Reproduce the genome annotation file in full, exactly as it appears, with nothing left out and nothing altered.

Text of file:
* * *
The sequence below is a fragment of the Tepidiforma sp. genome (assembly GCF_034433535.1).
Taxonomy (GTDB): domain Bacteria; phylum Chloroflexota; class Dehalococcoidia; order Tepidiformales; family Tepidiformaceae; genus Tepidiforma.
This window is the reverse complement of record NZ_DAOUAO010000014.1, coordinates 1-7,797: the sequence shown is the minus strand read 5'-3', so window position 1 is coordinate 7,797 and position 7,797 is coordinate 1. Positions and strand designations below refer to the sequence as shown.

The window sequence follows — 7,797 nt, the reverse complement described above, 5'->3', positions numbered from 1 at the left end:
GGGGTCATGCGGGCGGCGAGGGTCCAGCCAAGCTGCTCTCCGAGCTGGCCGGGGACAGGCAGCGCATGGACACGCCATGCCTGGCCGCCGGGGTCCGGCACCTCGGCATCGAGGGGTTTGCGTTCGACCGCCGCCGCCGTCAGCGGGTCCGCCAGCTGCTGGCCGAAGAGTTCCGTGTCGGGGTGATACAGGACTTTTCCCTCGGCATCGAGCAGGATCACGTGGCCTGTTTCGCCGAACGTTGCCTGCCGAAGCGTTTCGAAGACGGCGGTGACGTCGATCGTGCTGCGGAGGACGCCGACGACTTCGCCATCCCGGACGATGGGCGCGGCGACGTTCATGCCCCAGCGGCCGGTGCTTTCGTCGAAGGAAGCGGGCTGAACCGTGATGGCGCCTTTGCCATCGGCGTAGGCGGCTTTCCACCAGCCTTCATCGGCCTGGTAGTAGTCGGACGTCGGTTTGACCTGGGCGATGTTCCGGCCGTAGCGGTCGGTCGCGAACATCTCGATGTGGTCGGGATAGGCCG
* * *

The sequence below is a fragment of the Tepidiforma sp. genome (assembly GCF_034433535.1).
Taxonomy (GTDB): domain Bacteria; phylum Chloroflexota; class Dehalococcoidia; order Tepidiformales; family Tepidiformaceae; genus Tepidiforma.
This window is the reverse complement of record NZ_DAOUAO010000014.1, coordinates 1-7,797: the sequence shown is the minus strand read 5'-3', so window position 1 is coordinate 7,797 and position 7,797 is coordinate 1. Positions and strand designations below refer to the sequence as shown.

The window sequence follows — 7,797 nt, the reverse complement described above, 5'->3', positions numbered from 1 at the left end:
GGGGTCATGCGGGCGGCGAGGGTCCAGCCAAGCTGCTCTCCGAGCTGGCCGGGGACAGGCAGCGCATGGACACGCCATGCCTGGCCGCCGGGGTCCGGCACCTCGGCATCGAGGGGTTTGCGTTCGACCGCCGCCGCCGTCAGCGGGTCCGCCAGCTGCTGGCCGAAGAGTTCCGTGTCGGGGTGATACAGGACTTTTCCCTCGGCATCGAGCAGGATCACGTGGCCTGTTTCGCCGAACGTTGCCTGCCGAAGCGTTTCGAAGACGGCGGTGACGTCGATCGTGCTGCGGAGGACGCCGACGACTTCGCCATCCCGGACGATGGGCGCGGCGACGTTCATGCCCCAGCGGCCGGTGCTTTCGTCGAAGGAAGCGGGCTGAACCGTGATGGCGCCTTTGCCATCGGCGTAGGCGGCTTTCCACCAGCCTTCATCGGCCTGGTAGTAGTCGGACGTCGGTTTGACCTGGGCGATGTTCCGGCCGTAGCGGTCGGTCGCGAACATCTCGATGTGGTCGGGATAGGCCG